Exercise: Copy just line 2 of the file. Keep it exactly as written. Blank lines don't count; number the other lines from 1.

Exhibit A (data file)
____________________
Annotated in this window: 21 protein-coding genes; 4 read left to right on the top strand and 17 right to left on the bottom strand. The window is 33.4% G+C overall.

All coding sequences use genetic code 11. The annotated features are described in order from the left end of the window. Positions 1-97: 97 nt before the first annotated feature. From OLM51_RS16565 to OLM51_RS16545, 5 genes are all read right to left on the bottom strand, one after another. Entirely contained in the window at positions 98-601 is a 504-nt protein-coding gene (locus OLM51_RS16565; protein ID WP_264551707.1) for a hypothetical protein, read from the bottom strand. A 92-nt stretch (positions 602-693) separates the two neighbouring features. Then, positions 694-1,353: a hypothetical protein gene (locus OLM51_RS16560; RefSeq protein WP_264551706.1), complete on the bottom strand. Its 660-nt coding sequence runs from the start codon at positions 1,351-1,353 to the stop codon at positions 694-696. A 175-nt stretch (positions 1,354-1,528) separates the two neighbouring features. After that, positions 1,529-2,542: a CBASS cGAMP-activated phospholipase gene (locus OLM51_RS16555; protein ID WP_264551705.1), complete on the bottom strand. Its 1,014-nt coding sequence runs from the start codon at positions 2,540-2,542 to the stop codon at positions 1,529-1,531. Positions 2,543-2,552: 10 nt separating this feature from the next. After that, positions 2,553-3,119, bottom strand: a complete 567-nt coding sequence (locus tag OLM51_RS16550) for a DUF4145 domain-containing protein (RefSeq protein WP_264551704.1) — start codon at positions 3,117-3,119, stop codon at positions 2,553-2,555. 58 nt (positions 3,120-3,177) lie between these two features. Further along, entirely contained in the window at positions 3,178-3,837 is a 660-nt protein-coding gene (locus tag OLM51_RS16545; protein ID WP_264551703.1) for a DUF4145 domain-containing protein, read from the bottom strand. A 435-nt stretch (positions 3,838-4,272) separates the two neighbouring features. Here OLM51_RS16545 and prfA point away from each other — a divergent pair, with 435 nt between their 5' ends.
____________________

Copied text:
All coding sequences use genetic code 11. The annotated features are described in order from the left end of the window. Positions 1-97: 97 nt before the first annotated feature. From OLM51_RS16565 to OLM51_RS16545, 5 genes are all read right to left on the bottom strand, one after another. Entirely contained in the window at positions 98-601 is a 504-nt protein-coding gene (locus OLM51_RS16565; protein ID WP_264551707.1) for a hypothetical protein, read from the bottom strand. A 92-nt stretch (positions 602-693) separates the two neighbouring features. Then, positions 694-1,353: a hypothetical protein gene (locus OLM51_RS16560; RefSeq protein WP_264551706.1), complete on the bottom strand. Its 660-nt coding sequence runs from the start codon at positions 1,351-1,353 to the stop codon at positions 694-696. A 175-nt stretch (positions 1,354-1,528) separates the two neighbouring features. After that, positions 1,529-2,542: a CBASS cGAMP-activated phospholipase gene (locus OLM51_RS16555; protein ID WP_264551705.1), complete on the bottom strand. Its 1,014-nt coding sequence runs from the start codon at positions 2,540-2,542 to the stop codon at positions 1,529-1,531. Positions 2,543-2,552: 10 nt separating this feature from the next. After that, positions 2,553-3,119, bottom strand: a complete 567-nt coding sequence (locus tag OLM51_RS16550) for a DUF4145 domain-containing protein (RefSeq protein WP_264551704.1) — start codon at positions 3,117-3,119, stop codon at positions 2,553-2,555. 58 nt (positions 3,120-3,177) lie between these two features. Further along, entirely contained in the window at positions 3,178-3,837 is a 660-nt protein-coding gene (locus tag OLM51_RS16545; protein ID WP_264551703.1) for a DUF4145 domain-containing protein, read from the bottom strand. A 435-nt stretch (positions 3,838-4,272) separates the two neighbouring features. Here OLM51_RS16545 and prfA point away from each other — a divergent pair, with 435 nt between their 5' ends.